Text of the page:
Freestanding safety railing is one of the simplest forms of rooftop fall protection. Unlike horizontal lifelines or single point anchors, which require worker tie-off, a rooftop guardrail system requires very little of its user. Employees don’t need to wear a harness, connect to an anchor point, or receive training in the safe use of the system. That said, you’ll need to do some planning prior to installing freestanding rooftop safety railing systems to ensure worker safety and OSHA compliance. This post serves as a guide to determining baseplate and railing section requirements when installing our LORGUARD safety railing.
The Importance of Baseplates
When planning a free-standing safety railing installation, remember to start from the ground up. Although many folks think the railing sections are the most important part of free-standing guardrail systems, baseplates are important too. Each section of guardrail fits into a baseplate that rests on the roof’s surface, so it is important to have an accurate count of baseplates required to complete the install. You may assume that the baseplate count equals the number of required railing sections, but this is not always the case. To properly calculate baseplates requirements, you’ll need to determine if your railing system is an open or closed layout.
Open Versus Closed Layouts
Complete enclosures with no means of access are considered closed systems. Typical closed-system applications include skylights enclosures and full perimeter rooftop guarding. If your layout requires a gate or leaving a side open for access, your layout is considered open. Open guardrail systems are common around HVAC units, condensers, and other rooftop equipment that requires periodic maintenance.
How Does Layout Determine Baseplate Requirements?
Each baseplate has two rail receivers. If you have a closed layout, your last rail leg is inserted into the second receiver of your first base plate. So for any closed system you need one base plate for every piece of rail you order.
Example: A 5’ x 5’ skylight requiring complete enclosure requires 4 (four) 6’ rails and 4 baseplates as shown below:
Full Perimeter Closed Layout
If you have an open layout, the last leg of your last rail will not go into your first base plate.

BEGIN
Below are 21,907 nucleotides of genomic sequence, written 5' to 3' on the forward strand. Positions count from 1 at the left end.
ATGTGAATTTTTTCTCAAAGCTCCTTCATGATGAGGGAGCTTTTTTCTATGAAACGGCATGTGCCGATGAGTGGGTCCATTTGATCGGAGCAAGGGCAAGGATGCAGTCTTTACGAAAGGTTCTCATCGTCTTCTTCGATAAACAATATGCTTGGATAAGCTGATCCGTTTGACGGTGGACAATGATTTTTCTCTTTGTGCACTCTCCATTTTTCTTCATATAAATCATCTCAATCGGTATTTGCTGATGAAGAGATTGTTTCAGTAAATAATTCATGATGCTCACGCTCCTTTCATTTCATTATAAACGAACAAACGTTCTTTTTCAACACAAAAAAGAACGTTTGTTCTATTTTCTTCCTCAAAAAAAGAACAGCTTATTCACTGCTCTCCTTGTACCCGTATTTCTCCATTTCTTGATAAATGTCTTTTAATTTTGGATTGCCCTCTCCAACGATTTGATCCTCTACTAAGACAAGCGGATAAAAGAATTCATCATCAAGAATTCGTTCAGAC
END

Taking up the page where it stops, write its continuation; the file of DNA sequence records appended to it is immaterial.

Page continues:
Important Note: If your railing system requires an open leg of rail or a swing gate, you’ll require one extra base plate to finish you project.
Example: A 15’ x 8’ HVAC unit requires four 10’ rails to surround the equipment on three sides with one side open for maintenance access. This scenario requires FIVE base plates so the last rail leg has a baseplate, as shown in the illustrations below:
Although the system looks like a closed system, the swing gate gives access, making it an open system that requires one extra baseplate.
Calculating Your Safety Railing Needs
To calculate your safety railing needs, start by taking some simple measurements. For closed systems, a perimeter measurement will suffice. For an open system where access is required, measure the size of the intended coverage area and add an additional 36” so maintenance personnel have plenty of space to work. For example, on a 6’ x 6’ HVAC unit, provide 12’ of rail on the leading edge side so your worker has three feet of space on either side of the unit to perform their work.
A Word on Outriggers and OSHA Compliance
OSHA’s guardrail regulations require that safety railing systems can withstand 200 pounds of force in any direction on the top rail and 150 pounds in any direction on the mid rail. Since the LORGUARD system is a free standing, the outriggers are required to comply with OSHA force regulations.
What’s Holding You Back?
As this post demonstrates, calculating your baseplate and railing section requirements prior to installing a freestanding safety railing system is a relatively simple process—and installation is easy too. If you are ready to get started on a rooftop safety railing system, visit our ecommerce site at www.PortableGuardrail.com or feel free to email or give us a call for further assistance.